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NE China Experiences Heaviest Snowfall in a Century, Residents Worry About Continuing Power Outages

Alina Wang
A native of New York, Alina has a Bachelors degree in Corporate Communications from Baruch College and writes about human rights, politics, tech, and society.
Published: November 12, 2021
People walk during snowfall in Shenyang in China's northeastern Liaoning province on November 9, 2021. (Image: STR/AFP via Getty Images)

Parts of Liaoning, Jilin and Heilongjiang provinces, as well as the Inner Mongolia in China’s northeast have been hit by the heaviest snowfall in 116 years. Over 51 cm (20 inches) of snow were recorded in Liaoning’s capital city of Shenyang. 

State news agency Xinhua reported that this was the highest recorded snowfall the province had seen since record keeping began in 1905. Liaoning’s Anshan city also measured a snow depth of 53 cm (21 inches), the report added, citing China’s Meteorological Association.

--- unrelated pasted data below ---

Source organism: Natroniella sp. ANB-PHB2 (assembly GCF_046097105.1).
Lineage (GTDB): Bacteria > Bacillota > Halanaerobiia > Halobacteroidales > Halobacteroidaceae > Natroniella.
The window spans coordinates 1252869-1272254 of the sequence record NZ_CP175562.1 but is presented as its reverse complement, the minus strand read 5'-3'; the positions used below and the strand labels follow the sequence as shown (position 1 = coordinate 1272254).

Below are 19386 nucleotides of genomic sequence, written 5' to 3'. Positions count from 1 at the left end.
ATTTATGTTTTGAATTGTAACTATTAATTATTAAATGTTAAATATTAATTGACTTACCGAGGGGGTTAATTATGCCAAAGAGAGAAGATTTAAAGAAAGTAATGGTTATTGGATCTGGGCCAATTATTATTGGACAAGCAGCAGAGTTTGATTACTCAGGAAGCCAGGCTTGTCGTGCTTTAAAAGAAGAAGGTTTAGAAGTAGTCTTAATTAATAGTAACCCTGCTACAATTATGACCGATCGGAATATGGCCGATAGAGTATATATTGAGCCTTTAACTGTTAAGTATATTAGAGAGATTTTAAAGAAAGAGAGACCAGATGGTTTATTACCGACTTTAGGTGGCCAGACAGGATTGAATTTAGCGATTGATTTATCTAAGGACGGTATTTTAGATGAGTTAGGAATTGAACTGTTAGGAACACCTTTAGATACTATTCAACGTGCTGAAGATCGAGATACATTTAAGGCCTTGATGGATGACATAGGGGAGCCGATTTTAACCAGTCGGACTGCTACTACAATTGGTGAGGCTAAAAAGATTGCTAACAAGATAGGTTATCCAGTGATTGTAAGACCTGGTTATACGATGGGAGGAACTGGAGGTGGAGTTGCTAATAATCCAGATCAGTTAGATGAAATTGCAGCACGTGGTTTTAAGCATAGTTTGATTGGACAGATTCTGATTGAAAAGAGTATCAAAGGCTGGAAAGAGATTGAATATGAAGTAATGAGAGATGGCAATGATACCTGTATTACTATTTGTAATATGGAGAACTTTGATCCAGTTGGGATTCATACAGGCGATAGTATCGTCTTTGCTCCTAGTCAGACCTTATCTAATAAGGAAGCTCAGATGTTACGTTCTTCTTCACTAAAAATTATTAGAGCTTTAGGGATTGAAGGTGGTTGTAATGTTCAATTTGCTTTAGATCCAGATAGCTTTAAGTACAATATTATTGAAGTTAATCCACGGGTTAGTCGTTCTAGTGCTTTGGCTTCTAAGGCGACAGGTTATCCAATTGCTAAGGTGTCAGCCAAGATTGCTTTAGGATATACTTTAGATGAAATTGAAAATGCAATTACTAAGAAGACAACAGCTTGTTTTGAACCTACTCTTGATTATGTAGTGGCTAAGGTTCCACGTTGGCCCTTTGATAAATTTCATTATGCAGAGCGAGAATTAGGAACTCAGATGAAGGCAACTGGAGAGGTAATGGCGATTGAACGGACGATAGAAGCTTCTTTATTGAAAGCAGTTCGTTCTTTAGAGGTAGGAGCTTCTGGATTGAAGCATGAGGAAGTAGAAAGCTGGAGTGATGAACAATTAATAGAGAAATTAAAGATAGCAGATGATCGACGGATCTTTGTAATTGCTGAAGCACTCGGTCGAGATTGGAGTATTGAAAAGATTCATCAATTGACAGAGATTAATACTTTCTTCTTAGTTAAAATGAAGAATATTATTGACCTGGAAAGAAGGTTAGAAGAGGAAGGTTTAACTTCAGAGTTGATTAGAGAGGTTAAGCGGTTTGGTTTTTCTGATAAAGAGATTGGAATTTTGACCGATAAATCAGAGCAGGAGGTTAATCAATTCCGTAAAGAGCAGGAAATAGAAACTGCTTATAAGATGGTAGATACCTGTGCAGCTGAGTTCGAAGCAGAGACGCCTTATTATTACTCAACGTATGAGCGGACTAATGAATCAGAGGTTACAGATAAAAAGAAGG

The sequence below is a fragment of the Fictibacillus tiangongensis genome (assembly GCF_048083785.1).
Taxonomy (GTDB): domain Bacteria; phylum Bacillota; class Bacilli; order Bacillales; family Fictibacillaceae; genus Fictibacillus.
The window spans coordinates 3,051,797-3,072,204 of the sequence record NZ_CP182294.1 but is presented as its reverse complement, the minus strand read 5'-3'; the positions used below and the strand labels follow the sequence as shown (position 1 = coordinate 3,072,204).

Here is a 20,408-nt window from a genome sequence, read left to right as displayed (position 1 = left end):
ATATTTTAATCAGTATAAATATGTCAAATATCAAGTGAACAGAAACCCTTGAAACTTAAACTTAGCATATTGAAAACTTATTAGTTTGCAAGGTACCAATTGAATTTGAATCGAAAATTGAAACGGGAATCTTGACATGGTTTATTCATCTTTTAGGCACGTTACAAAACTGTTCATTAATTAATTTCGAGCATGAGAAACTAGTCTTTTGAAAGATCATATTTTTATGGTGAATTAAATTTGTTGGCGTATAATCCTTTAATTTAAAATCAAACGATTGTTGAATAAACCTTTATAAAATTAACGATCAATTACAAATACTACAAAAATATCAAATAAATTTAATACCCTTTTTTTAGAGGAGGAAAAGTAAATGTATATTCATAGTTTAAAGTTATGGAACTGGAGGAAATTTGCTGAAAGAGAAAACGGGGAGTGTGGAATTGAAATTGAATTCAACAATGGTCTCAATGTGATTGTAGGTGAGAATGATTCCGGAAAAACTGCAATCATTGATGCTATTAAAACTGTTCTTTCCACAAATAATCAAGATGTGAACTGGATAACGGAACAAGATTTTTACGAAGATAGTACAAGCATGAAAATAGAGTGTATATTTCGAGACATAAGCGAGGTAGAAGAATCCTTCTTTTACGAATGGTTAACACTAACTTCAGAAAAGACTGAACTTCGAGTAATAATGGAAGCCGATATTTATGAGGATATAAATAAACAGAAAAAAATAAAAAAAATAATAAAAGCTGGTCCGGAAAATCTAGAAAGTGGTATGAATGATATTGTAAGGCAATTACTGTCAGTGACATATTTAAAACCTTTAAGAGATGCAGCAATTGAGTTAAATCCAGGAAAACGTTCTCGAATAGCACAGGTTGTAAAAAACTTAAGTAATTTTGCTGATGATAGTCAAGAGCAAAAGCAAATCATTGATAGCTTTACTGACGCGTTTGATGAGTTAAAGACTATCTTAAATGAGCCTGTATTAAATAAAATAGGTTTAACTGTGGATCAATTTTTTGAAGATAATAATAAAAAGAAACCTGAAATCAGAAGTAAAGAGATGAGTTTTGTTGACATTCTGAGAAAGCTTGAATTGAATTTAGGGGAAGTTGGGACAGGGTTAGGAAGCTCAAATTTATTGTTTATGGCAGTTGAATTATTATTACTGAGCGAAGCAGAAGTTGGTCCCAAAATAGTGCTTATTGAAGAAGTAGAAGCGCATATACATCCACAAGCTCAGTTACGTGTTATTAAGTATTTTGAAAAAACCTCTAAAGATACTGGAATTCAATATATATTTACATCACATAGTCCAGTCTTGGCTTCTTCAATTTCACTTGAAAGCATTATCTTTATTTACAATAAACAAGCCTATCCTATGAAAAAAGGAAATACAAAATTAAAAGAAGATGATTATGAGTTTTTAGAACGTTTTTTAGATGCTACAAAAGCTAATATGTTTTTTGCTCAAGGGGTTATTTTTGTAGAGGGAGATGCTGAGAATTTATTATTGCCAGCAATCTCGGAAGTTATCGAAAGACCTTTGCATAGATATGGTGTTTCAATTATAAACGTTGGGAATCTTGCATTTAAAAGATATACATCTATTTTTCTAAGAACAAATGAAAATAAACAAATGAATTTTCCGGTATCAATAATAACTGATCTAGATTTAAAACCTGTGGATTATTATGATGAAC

As a result, traffic in Liaoning Province has been severely disrupted, with the majority of expressway toll stations shut down as of Tuesday, Nov. 9. Train and bus stations were also closed until further notice, with the exception of those in the large cities of Dalian and Dandong.

The heavy snowfall comes at a particularly bad time. China has been in the midst of a power crisis as coal prices have risen, leaving millions of homes and businesses without power. 

China’s Power Shortages to Last Until Spring 2022

The typically frigid province has seen a temperature drop of 14 degrees after a cold wave swept across China’s northeast on Sunday, Nov. 7. 

Meteorologists in Liaoning and Jilin provinces issued 27 red alert warnings for heavy blizzards in the area — the highest warning level used in China’s meteorological system. Residents were urged to remain indoors and take extra precautions if they had to go outside. 

The Communist Party-run Global Times reported that ​as of late Monday, one person had died and more than 5,600 residents were affected during the blizzard in Tongliao, Inner Mongolia. 

Meteorological researchers in Tongliao also told Global Times on Tuesday that this snowstorm was an “extremely random and sudden extreme weather event” and not necessarily indicative that the winter would see a further uptick of snowfall. 

Experts at China’s State Grid Corp are concerned the snowstorms could add further strain to an already delicate “tight balance” between power supply and demand through the upcoming winter months.